“Ho! ho! Ye travellers, take this golden bangle!”
Presently a certain covetous fellow, passing that way, heard the Tiger, and said to himself, “This is a bit of luck,—but I must not get too near to the Tiger’s claws for all that.” Thereupon he called out and asked, “Where is your bangle?”
The Tiger stretched out his paw still further and showed the bangle.
“How am I to take it?” asked the traveller. “Can I trust myself near to such a fierce looking brute as you are?”
“Listen,” replied the Tiger, “in my younger days I know that I was very wicked. I killed cows and men without number—even holy Brahmans—and I was punished for it by losing my wife and children; I haven’t a relation left. But lately I met a holy man who taught me to practise the duty of charity, and alms-giving. Besides, I am very old, and my claws and teeth are all gone. So you need not fear to trust me. I have kept this golden bangle to give to any one who seems in need. You look poor, so I will give it to you.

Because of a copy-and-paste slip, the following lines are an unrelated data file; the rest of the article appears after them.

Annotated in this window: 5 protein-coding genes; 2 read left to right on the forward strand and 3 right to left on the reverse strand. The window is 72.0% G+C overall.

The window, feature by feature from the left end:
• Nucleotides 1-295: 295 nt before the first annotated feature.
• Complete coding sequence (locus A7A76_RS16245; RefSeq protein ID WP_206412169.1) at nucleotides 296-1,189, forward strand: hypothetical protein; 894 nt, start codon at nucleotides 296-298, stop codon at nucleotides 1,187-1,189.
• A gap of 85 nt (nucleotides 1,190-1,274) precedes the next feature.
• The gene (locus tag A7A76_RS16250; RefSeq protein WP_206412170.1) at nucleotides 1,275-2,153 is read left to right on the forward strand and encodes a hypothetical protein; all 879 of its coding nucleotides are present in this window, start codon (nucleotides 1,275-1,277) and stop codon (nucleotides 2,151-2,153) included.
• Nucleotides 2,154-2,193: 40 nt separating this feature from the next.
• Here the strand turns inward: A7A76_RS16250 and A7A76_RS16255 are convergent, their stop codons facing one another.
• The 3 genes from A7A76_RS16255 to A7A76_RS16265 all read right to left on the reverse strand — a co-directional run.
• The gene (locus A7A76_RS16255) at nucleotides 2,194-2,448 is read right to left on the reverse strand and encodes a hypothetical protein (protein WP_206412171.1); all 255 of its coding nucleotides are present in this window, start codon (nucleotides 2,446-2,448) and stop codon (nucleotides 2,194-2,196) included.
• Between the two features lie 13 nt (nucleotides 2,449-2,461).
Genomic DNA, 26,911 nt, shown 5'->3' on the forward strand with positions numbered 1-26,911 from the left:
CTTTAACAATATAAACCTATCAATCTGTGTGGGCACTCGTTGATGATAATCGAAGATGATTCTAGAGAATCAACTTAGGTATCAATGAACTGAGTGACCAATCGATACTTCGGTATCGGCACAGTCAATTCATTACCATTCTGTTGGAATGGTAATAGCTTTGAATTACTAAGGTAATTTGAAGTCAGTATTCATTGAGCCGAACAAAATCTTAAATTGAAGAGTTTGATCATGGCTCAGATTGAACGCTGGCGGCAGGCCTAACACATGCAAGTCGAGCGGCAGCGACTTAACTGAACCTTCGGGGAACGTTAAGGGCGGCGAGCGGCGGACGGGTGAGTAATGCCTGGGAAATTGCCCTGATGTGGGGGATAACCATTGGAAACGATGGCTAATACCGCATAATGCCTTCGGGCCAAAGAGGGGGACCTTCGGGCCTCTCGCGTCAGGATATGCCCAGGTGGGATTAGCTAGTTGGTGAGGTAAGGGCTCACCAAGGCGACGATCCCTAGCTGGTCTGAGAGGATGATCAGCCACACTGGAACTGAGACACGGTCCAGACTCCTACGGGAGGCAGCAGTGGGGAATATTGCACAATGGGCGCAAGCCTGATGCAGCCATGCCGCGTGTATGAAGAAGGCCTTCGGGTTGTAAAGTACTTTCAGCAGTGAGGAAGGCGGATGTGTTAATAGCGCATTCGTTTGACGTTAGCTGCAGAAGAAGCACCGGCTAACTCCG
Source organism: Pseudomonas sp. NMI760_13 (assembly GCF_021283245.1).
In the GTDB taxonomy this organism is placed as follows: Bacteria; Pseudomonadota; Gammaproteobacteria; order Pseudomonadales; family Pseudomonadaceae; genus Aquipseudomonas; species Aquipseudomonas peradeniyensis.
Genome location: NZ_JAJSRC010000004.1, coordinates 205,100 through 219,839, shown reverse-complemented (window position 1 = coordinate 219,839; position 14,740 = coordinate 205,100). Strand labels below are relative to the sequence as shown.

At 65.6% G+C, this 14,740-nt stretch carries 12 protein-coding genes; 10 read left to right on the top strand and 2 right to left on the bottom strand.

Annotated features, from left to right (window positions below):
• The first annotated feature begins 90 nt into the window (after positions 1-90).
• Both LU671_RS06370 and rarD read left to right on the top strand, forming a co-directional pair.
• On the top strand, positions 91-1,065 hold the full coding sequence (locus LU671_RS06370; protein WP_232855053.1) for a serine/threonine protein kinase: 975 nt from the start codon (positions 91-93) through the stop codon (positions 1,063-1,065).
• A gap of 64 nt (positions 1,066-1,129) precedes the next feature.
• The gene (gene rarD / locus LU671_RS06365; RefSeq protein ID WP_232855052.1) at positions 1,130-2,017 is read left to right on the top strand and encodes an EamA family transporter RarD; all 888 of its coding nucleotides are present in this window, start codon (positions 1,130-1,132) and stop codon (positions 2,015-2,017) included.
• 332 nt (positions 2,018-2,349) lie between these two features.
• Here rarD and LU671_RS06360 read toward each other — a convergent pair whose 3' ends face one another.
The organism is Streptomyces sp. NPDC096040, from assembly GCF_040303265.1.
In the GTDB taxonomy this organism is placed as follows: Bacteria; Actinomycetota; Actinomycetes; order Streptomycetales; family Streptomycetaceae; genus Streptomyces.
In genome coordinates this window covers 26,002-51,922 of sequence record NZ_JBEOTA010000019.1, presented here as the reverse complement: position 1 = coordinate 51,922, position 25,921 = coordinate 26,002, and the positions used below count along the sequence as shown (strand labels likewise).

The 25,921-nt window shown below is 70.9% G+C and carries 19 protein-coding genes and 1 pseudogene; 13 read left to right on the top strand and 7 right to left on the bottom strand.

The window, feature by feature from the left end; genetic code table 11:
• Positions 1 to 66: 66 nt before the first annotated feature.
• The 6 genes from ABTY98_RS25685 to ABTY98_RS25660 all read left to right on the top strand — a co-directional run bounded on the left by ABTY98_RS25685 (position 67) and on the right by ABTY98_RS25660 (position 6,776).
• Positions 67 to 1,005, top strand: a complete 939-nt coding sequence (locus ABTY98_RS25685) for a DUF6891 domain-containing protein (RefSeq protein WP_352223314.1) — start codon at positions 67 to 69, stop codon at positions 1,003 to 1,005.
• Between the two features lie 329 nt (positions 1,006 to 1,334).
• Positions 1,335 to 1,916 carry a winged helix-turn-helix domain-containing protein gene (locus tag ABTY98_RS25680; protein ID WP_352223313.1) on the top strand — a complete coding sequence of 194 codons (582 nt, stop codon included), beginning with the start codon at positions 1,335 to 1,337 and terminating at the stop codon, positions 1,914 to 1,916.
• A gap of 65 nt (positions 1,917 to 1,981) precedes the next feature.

Hearing this, the covetous traveller made up his mind to trust the Tiger, and waded into the pool. But he soon found himself stuck deep in the mud, and unable to move.
“Ho! ho!” said the Tiger, “are you stuck fast in the mud? Wait and I will come and pull you out!”
So saying, the Tiger sprang upon the unhappy traveller and quickly made a meal of him.